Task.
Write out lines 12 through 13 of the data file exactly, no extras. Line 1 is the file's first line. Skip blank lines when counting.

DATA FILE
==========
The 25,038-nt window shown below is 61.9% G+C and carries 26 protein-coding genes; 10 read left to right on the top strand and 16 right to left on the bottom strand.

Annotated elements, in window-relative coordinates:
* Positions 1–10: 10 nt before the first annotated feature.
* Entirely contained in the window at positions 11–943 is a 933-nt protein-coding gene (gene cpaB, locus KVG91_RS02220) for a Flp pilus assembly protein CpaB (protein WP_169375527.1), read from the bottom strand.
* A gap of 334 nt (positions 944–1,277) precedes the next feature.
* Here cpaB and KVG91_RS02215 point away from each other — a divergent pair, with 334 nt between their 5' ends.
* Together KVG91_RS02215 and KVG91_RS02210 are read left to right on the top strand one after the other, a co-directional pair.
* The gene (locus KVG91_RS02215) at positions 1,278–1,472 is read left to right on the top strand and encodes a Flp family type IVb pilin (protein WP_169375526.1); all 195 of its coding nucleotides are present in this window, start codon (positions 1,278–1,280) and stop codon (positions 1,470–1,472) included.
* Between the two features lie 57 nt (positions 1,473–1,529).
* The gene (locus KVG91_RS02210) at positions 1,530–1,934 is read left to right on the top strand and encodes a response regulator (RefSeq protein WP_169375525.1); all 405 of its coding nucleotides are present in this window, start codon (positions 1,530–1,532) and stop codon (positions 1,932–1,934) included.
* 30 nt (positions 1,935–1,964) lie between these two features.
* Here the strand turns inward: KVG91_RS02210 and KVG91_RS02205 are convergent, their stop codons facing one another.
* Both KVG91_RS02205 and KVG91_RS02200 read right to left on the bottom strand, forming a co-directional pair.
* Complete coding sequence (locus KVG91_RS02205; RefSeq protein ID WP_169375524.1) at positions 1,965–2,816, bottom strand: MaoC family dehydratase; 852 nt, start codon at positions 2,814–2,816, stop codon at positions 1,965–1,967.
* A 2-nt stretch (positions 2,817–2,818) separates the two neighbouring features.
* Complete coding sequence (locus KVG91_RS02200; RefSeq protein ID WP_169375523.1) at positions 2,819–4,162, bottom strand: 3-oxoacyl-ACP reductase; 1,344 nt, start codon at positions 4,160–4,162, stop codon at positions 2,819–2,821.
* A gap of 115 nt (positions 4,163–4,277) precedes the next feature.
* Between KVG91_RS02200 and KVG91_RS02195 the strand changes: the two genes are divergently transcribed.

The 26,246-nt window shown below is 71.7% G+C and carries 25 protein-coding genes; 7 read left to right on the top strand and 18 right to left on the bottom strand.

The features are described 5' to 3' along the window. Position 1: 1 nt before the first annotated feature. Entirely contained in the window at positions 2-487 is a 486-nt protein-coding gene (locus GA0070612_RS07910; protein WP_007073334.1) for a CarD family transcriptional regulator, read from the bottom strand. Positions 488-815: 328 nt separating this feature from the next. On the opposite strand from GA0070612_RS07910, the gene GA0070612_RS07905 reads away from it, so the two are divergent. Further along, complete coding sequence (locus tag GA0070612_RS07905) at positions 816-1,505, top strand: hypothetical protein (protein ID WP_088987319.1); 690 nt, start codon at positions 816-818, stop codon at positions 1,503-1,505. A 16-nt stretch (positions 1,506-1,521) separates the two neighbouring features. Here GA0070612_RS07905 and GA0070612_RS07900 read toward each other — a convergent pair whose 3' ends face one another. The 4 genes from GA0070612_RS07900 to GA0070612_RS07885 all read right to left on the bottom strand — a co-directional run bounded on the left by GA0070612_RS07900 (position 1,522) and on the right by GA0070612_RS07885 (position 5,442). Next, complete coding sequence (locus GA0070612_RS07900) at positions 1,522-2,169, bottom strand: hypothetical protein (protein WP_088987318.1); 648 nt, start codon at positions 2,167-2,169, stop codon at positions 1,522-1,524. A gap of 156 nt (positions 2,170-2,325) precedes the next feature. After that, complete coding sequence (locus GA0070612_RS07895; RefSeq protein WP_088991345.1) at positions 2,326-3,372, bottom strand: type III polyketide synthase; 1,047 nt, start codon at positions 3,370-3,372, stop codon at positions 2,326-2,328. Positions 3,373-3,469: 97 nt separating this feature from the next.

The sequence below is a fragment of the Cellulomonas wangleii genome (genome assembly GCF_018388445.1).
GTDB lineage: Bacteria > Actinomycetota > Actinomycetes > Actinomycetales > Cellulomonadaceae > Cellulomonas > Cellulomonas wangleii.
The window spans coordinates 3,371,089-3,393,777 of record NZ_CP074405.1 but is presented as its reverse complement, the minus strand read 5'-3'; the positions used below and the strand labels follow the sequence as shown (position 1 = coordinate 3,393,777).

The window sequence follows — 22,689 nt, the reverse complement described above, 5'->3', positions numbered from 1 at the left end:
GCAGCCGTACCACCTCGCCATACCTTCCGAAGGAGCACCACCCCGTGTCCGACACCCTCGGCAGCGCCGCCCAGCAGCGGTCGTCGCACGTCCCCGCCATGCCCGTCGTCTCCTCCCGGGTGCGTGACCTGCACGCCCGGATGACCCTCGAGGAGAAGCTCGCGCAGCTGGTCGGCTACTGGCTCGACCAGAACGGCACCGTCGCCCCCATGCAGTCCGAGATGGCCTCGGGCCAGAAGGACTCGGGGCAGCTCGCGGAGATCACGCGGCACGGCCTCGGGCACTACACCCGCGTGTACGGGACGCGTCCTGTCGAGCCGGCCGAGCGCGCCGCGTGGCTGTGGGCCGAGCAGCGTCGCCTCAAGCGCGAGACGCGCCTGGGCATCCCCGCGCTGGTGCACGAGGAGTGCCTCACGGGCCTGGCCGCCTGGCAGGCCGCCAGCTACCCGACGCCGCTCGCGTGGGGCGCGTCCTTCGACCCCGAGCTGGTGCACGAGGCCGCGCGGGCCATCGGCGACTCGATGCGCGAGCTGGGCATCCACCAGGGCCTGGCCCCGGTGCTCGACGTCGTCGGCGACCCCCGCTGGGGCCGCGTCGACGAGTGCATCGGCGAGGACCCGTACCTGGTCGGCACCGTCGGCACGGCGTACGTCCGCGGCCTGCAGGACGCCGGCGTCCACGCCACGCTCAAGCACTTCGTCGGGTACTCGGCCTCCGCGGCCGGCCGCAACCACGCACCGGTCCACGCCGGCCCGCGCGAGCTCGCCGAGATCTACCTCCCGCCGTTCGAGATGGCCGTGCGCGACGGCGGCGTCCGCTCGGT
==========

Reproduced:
* Here the strand turns inward: KVG91_RS02210 and KVG91_RS02205 are convergent, their stop codons facing one another.
* Both KVG91_RS02205 and KVG91_RS02200 read right to left on the bottom strand, forming a co-directional pair.